NIRSpec Detector Performance
The JWST NIRSpec detectors, NRS1 and NRS2, have been tested to characterize read noise, detector gain, dark current, non-linearity, saturation, quantum efficiency, persistence, and inter-pixel capacitance.
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The NIRSpec detectors (sensor chip assemblies; SCAs) have been optimized to balance a variety of performance metrics such as read noise, dark current, and saturation well depth.
The following sections present characteristics of the 2 NIRSpec detectors, called NRS1 and NRS2, in the data processing and pipeline systems. The presented SCA values are relevant at the operating temperature of 42.8 K and are mostly based on commissioning data, with some measurements still stemming from ground tests as they cannot be repeated on-orbit. Ground testing at detector level was performed at the Detector Characterization Lab at NASA Goddard Space Flight Center in 2014, and tests in a flight-like configuration at instrument level were carried out int the December 2015 to July 2017 timeframe.
The detector gain is the ratio of electrons to detector count (typically expressed as data numbers, or DN). This number, as a function of detector pixel, is used primarily in the data processing pipeline as part of the calculation of the shot noise, or Poisson noise, contribution to the total noise per pixel in an integration. Pixel-to-pixel gain maps for the 2 SCAs were constructed from data obtained during the detector characterization ground test campaign, using the classical photon transfer curve technique (Janesick, J. et al.,1987). The average gain values for both SCAs in full frame readout is near unity (Table 1). The gain map for NRS1 (Figure 1, Sirianni 2017) exhibits a very uniform distribution, with a small area of slightly lower values at the lower center caused by a known "epoxy void" effect. The map for NRS2 (Figure 1) is also uniform, though with a slight gradient at the ~5% level.
There is a different gain setting for subarray exposures which will provide an improved dynamic range for bright sources. The conversion gain is about a factor of 1.43 higher compared to full frame data for both SCAs. This was confirmed during OTIS testing.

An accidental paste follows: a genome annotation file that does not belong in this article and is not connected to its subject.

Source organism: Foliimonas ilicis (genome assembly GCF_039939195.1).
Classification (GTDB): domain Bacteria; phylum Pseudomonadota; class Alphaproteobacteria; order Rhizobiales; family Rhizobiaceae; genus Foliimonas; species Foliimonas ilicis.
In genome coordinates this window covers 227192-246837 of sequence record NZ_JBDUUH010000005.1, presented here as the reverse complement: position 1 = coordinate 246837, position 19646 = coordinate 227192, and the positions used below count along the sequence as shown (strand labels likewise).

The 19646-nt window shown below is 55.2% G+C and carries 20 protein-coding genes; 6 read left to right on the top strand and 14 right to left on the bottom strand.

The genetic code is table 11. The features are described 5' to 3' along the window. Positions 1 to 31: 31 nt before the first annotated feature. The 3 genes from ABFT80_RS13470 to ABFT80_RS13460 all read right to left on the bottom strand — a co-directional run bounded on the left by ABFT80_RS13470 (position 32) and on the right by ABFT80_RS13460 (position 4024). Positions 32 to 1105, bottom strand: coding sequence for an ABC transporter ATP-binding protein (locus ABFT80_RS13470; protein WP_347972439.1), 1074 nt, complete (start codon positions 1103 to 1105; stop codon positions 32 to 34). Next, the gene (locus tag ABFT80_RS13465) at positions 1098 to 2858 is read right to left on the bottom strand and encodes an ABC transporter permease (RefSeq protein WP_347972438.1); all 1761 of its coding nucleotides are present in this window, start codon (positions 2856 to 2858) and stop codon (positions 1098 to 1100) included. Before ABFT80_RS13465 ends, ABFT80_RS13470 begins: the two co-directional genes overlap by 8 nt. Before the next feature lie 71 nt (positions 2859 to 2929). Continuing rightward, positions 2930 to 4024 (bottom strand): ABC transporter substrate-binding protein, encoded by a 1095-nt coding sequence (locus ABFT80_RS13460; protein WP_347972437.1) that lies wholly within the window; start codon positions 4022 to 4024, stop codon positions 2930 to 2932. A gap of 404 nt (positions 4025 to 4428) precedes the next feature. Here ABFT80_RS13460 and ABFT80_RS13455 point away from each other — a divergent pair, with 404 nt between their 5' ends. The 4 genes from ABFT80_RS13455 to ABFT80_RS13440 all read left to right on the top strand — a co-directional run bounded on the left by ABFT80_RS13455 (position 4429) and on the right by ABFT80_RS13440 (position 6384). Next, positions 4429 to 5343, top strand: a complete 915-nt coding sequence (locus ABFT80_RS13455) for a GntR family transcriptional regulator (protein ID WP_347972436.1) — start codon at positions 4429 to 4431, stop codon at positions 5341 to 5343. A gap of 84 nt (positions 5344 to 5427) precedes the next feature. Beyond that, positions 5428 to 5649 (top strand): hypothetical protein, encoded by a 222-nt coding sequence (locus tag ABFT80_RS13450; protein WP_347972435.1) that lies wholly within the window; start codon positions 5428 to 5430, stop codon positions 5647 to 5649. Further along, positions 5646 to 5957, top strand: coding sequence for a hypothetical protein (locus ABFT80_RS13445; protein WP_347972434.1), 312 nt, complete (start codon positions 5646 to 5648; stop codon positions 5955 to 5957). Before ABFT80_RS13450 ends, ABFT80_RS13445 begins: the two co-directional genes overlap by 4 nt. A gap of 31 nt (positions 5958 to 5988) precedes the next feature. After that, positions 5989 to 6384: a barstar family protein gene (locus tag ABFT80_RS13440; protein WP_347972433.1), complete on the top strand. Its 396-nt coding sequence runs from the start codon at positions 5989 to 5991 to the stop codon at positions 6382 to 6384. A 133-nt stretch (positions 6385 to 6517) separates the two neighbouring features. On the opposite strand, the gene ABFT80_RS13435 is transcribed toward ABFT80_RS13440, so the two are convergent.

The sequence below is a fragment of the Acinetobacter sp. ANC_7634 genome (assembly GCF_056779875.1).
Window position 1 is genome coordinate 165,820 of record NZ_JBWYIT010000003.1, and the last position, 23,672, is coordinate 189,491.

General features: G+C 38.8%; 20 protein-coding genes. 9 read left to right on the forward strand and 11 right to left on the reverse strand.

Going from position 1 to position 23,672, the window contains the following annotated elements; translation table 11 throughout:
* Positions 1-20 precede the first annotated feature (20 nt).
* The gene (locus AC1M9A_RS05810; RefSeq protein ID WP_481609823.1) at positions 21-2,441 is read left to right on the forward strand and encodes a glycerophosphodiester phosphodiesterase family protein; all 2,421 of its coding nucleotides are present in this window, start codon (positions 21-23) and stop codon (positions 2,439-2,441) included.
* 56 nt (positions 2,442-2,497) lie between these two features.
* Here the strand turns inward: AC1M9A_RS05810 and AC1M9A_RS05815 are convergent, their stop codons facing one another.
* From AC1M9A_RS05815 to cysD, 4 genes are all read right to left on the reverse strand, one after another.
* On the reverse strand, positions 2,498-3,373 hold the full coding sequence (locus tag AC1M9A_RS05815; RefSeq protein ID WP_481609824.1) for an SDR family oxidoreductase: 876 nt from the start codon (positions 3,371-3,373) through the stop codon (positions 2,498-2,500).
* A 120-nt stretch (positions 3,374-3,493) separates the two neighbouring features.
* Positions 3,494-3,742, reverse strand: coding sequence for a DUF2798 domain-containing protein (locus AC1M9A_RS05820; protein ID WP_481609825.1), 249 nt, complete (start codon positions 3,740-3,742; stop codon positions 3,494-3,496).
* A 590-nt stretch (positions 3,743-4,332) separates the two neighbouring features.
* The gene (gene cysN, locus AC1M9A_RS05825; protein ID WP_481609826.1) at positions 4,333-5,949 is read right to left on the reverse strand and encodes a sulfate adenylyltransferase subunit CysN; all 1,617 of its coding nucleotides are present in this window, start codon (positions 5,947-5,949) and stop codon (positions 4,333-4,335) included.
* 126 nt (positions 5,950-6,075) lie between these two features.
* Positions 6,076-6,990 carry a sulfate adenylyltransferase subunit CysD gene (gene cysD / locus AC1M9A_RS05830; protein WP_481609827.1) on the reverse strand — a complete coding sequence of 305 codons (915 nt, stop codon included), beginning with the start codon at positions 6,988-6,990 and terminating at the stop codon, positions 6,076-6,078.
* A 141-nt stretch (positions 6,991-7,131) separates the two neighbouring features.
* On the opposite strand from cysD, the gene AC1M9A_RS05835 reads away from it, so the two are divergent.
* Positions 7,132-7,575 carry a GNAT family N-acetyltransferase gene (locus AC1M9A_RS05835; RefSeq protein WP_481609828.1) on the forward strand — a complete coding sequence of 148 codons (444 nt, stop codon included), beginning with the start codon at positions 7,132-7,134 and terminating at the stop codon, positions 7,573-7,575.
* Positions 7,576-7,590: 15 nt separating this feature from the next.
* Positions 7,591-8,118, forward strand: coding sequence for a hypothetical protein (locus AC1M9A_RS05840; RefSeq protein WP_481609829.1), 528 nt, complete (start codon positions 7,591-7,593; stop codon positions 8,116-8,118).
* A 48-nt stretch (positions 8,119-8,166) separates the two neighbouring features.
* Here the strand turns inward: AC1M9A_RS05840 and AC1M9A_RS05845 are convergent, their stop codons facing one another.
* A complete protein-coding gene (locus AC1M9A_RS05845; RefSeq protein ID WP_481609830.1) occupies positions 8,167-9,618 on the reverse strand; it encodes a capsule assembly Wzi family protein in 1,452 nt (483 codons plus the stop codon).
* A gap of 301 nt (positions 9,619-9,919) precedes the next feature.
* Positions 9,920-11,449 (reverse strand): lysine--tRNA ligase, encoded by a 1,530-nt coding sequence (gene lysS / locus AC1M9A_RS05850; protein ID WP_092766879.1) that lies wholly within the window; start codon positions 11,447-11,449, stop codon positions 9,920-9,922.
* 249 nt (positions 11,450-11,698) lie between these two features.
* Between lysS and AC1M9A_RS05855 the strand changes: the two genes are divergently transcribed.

All infrared detectors exhibit some level of dark signal. By virtue of the low operating temperatures, NIRSpec's detectors show extremely low dark current values, with the observed dark signal being dominated by multiplexer glow (Regan & Bergeron 2020). The dark signal measured in orbit is slightly higher than measured during ground testing, probably due to the cosmic ray environment at L2. Nevertheless, the median dark signal for both the NRS1 and NRS2 NIRSpec detectors are well within the performance requirement of <0.01 e–/s. Figure 2 and 3 present the dark signal images for the NIRSpec detectors as measured during commissioning in traditional and IRS2 readout mode, respectively (Birkmann, S.M. et al., 2022). A small region on detector NRS1 at the center bottom has an "epoxy void" that is apparent as a region of lower dark current (also seen in Figure 1). The dark signal is higher for subarrays due to the shorter frame times and thus more reads per unit time, which results in more multiplexer glow observed.
Detector read noise
Detector readout noise is measured by computing the correlated double sample (CDS) of many adjacent detector frames and getting the standard deviation for each pixel after performing reference pixel / IRS2 corrections. Using the CDS eliminates the impact of the kTC noise that is always present and results in a changing offset/pedestal for each integration. Using the slope of a ramp after fitting also eliminates the kTC noise. The CDS noise is sqrt(2) times the readout noise for a given pixel. Histograms of the CDS noise for the 2 NIRSpec detectors for traditional full frame mode and IRS2 readout mode as measured during commissioning are presented in Figures 4 and 5 below (Birkmann, S.M. et al., 2022). They are well in line (within ~1%) with the CDS noise measured during ground test campaigns.